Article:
Encouraging news from Liverpool, where the city council is trying to buy one of several stalled development schemes. The New Chinatown residential, offices, and leisure development at Great George Street was launched in 2015, and has limped along ever since. The original plan was for 800 apartments, a hotel, and 120,000 sq ft of offices. Since, it has shrunk to 446 apartments and 100,000 sq ft of offices. Various changes of developer have enlivened the last nine years; substantial work on site has not.

The city council hasn’t got this in the bag yet – Ascot Group, which owns debt on part of the site, is also interested. Even so, it’s an interesting change of pace in a council which – as readers of Place North West’s below-the-line comments will know – has enjoyed mixed reviews in the property business. One of the problems has been a set-up – social, political, cultural – which discourages the well-funded, big-name developers who can deliver workable schemes. Does New Chinatown mean the city council has got the message? It’ll be interesting to see what comes next.


A discreet data drop from the government offers an update on investment so far in the North’s three functioning freeports. The Humber Freeport has attracted £516m in overseas investment, Liverpool just £22m from overseas, but the big winner is Teesside which scooped £500m domestic plus £602m overseas. The government reckons this amounts over the next 20 years to 770 jobs at the Humber, a whopping 2,150 at Teesside, and alas nothing yet in Liverpool. You can take these numbers with a pinch of sea salt.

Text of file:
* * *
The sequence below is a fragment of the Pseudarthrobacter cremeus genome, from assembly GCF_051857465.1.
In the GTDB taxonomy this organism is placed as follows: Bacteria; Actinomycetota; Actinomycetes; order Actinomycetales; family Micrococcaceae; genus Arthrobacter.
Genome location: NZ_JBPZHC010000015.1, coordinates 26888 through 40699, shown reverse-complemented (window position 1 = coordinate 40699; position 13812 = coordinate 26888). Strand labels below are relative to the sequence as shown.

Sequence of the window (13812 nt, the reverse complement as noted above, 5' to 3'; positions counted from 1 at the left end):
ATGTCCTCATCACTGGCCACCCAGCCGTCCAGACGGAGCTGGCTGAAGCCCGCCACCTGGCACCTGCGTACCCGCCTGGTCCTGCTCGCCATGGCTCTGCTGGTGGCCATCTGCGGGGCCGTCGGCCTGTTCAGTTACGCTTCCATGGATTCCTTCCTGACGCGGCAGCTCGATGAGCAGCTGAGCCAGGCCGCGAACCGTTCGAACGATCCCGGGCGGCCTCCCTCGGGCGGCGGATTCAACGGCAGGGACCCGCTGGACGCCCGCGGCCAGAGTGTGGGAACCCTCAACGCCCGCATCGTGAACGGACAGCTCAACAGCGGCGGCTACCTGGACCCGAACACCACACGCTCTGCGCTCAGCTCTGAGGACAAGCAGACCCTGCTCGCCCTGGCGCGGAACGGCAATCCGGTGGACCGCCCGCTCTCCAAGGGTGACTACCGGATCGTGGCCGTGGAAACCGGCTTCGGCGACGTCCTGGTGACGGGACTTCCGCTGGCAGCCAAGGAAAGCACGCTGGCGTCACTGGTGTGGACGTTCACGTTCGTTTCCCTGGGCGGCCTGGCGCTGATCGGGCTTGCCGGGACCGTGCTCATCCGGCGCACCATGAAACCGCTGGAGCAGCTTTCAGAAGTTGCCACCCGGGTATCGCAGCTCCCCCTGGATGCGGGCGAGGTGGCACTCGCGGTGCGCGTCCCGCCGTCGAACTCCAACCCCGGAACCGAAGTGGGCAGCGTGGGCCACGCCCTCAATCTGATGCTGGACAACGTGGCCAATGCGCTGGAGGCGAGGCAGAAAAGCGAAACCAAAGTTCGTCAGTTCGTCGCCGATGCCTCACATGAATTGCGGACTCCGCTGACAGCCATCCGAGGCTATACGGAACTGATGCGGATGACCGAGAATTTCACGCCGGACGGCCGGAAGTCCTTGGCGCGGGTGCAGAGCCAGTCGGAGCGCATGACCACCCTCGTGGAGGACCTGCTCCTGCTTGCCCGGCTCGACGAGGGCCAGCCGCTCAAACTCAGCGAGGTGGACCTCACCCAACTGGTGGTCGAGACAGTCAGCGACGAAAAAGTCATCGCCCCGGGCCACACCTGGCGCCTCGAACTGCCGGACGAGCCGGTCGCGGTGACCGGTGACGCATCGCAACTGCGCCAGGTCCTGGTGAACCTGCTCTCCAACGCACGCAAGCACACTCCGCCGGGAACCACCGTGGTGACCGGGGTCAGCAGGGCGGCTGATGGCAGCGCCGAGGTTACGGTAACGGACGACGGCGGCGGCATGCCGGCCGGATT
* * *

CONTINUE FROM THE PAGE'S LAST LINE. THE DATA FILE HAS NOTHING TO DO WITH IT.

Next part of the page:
Amazing progress, particularly since Humber only launched in July 2023 and the others aren’t much older. Metsa Tissues has signed up to make loo paper in Goole and at Saltend Chemicals Park – part of the Hull East tax site – Pensana is investing more than £150m in a rare earth processing facility. Meld Energy plans to invest £180m in a green hydrogen production facility at the same site.

Teesside scooped NZT Power and its plans to create the world’s first gas-fired power station with carbon capture and storage capability. Liverpool can boast a 550,000 sq ft speculative warehouse. The XDock building is forward-funded after a deal between KKR and Mirastar.

What we don’t know, however, is how far freeport incentives made a difference in investor’s decision-making.

Get in touch with David Thame: [email protected]